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Illustration of a hypersonic missile, by Mike Tsukamoto, USAF staff


There is no universally accepted definition for the term ‘hypersonic missile’, however it is typically used to describe missiles that travel within the Earth’s atmosphere for sustained periods at speeds greater than five times the speed of sound, whilst being able to make significant manoeuvres that change the missile’s direction.

Hypersonic missiles are being developed by several countries and have reportedly been deployed by Russia and China. The US also has multiple hypersonic weapons programmes and are conducting tests. The UK does not have a hypersonic missile capability, but the Ministry of Defence has announced a hypersonics programme to develop “future hypersonic concepts and technologies”. Furthermore, in 2022, it was announced that Australia, the US and the UK would collaborate on the development of hypersonic and counter-hypersonic capabilities via the AUKUS security partnership.  

The type of missions that a hypersonic missile could be used for will depend on the missile type, as well as its range, speed, type of warhead, and launch platform. Potential applications might include rapidly striking high-value, time-sensitive or mobile assets; long-range precision strikes; and enhancing nuclear deterrents (although their potential effectiveness in this context is debated).

Missile defence is complex, expensive and technically challenging, particularly for nationwide defence against long-range missiles like intercontinental ballistic missiles. The manoeuvrability, altitude and speed of hypersonic missiles may pose challenges for current missile defence systems designed to counter ballistic missiles. These could include later detection and less time for the target to make decisions and respond. Existing missile defence systems would need to be adapted to better counter hypersonic missiles, which would likely require significant investment.

Key Points:

  • Hypersonic missiles combine speeds of over five times the speed of sound with significant manoeuvrability during flight.
  • Their manoeuvrability enables them to change trajectory during flight, making their flight-path and target difficult to predict.
  • They fly at lower altitudes than ballistic missiles, which means that they may be harder to track at long distances with some surface-based sensors, such as certain radar.
  • There are two main types of hypersonic missile: hypersonic glide vehicles (HGVs) and hypersonic cruise missiles (HCMs).
  • HGVs are mounted onto rocket boosters for launch and may be accelerated to speeds of Mach 20 or more. The glider then separates from the booster and flies unpowered in the Earth’s upper atmosphere at altitudes of 30-80 km, before diving towards the target.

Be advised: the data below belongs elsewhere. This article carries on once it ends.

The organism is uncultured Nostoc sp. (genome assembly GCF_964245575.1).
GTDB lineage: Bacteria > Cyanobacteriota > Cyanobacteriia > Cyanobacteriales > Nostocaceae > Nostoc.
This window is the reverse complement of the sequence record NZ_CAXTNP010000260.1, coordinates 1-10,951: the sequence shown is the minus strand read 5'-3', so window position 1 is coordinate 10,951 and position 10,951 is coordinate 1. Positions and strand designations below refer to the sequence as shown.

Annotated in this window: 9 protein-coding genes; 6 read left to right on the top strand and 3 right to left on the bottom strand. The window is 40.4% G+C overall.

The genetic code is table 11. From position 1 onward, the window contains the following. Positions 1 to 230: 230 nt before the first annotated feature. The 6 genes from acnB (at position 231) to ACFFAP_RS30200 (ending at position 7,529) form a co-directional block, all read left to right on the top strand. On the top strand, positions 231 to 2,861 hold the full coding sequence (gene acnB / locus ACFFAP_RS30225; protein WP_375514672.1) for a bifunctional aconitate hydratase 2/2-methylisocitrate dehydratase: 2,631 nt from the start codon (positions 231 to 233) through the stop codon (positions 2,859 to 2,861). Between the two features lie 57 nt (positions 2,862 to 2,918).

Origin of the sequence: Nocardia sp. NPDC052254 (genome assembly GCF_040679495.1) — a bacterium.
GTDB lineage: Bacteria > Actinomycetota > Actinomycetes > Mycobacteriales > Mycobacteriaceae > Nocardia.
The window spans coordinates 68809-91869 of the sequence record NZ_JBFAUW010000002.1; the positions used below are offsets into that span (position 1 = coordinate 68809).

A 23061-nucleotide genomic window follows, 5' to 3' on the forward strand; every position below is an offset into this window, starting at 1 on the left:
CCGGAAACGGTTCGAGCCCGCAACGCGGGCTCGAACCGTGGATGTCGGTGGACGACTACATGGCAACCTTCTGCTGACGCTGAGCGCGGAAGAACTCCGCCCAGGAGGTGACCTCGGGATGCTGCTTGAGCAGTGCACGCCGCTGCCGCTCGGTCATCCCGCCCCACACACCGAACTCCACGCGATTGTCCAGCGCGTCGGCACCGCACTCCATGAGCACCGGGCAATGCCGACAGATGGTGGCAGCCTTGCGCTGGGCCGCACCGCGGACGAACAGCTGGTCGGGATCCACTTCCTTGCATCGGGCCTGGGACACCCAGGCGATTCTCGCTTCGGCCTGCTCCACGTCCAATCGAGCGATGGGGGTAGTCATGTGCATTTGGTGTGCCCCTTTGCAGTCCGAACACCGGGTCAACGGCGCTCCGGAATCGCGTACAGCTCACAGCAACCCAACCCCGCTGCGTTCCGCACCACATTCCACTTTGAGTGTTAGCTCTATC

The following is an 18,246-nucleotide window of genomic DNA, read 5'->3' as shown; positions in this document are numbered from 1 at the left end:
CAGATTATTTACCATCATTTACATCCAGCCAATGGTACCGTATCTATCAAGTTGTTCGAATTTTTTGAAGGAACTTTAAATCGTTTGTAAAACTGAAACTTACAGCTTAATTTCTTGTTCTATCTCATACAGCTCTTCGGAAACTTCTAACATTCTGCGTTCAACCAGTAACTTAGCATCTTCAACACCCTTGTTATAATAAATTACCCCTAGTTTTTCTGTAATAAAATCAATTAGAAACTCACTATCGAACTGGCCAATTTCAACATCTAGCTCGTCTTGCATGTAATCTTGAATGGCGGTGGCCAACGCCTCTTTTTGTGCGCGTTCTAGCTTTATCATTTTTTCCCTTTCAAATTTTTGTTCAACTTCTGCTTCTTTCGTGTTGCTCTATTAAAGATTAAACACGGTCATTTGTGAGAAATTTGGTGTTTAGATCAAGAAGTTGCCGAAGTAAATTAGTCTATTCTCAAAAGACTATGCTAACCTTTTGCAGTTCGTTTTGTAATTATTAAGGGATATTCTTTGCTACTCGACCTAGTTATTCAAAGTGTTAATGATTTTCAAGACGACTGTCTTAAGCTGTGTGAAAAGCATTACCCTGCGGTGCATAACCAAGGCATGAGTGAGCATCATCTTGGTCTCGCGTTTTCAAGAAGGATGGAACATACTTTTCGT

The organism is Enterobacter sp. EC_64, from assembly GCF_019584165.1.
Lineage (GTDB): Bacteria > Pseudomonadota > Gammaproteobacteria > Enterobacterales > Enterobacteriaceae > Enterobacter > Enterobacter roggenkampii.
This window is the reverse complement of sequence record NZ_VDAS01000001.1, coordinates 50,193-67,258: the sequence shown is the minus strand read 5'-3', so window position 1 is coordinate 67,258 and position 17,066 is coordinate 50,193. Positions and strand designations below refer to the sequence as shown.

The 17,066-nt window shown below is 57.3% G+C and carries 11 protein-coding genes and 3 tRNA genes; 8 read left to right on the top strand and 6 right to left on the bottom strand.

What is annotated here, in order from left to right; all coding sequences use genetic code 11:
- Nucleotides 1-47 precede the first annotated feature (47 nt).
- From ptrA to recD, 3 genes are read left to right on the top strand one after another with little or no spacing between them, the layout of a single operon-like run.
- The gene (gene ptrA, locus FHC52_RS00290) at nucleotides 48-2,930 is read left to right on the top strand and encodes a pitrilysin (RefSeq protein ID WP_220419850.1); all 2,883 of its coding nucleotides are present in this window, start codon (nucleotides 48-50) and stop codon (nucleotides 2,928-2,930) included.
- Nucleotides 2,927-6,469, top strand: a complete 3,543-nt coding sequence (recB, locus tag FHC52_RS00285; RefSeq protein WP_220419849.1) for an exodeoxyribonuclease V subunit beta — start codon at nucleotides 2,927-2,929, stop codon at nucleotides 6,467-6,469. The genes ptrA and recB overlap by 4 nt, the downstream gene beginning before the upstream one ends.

• HCMs typically have a ramjet or scramjet engine that enables them to reach hypersonic speeds at altitudes of 20-40 km.
  • China and Russia have reportedly deployed hypersonic missiles that could deliver conventional or nuclear weapons. The US is testing multiple hypersonic technologies.
  • The AUKUS agreement between the UK, US and Australia includes developing hypersonic and counter-hypersonic technologies.
  • Developing hypersonic missiles requires significant research and development challenges to be overcome, contributing to their high development and manufacturing costs.
  • The speed, manoeuvrability and altitude of hypersonic missiles may challenge existing missile defences, although their uses and effectiveness are still being assessed.
  • Defence analysts disagree about the potential implications of hypersonic missiles for global peace and stability. Some suggest they could increase the risk of conflict escalation, while others say that they will not alter the strategic balance between nuclear powers.
  • Arms control, export controls and other measures may help limit potential harm to peace and stability, but these approaches face challenges.



POSTnotes are based on literature reviews and interviews with a range of stakeholders and are externally peer reviewed. POST would like to thank interviewees and peer reviewers for kindly giving up their time during the preparation of this briefing, including:

  • Members of the POST Board* 
  • The Ministry of Defence* 
  • Iain Boyd, University of Colorado Boulder* 
  • Joshua Pollack, James Martin Center for Nonproliferation Studies* 
  • Justin Bronk, Royal United Services Institute (RUSI) 
  • Sidharth Kaushal, Royal United Services Institute (RUSI)* 
  • Paul Bruce, Imperial College London* 
  • Rob Klein, MBDA UK* 
  • Andrew Pyle, MBDA UK* 
  • Peter Hall, MBDA UK* 
  • Lockheed Martin* 
  • Geraint Evans, Raytheon UK* 
  • Andrew Futter, University of Leicester* 
  • Ioannis Vagias, Cranfield University 
  • Simon Prince, Cranfield University* 
  • Tom Karako, Center for Strategic & International Studies* 
  • Masao Dahlgren, Center for Strategic & International Studies* 
  • Cameron Tracy, Stanford University Center for International Security and Cooperation* 
  • Timothy Wright, The International Institute for Strategic Studies* 
  • Douglas Barrie, The International Institute for Strategic Studies* 

*denotes people and organisations who acted as external reviewers of the briefing.

Image credit: Mike Tsukamoto, USAF staff.

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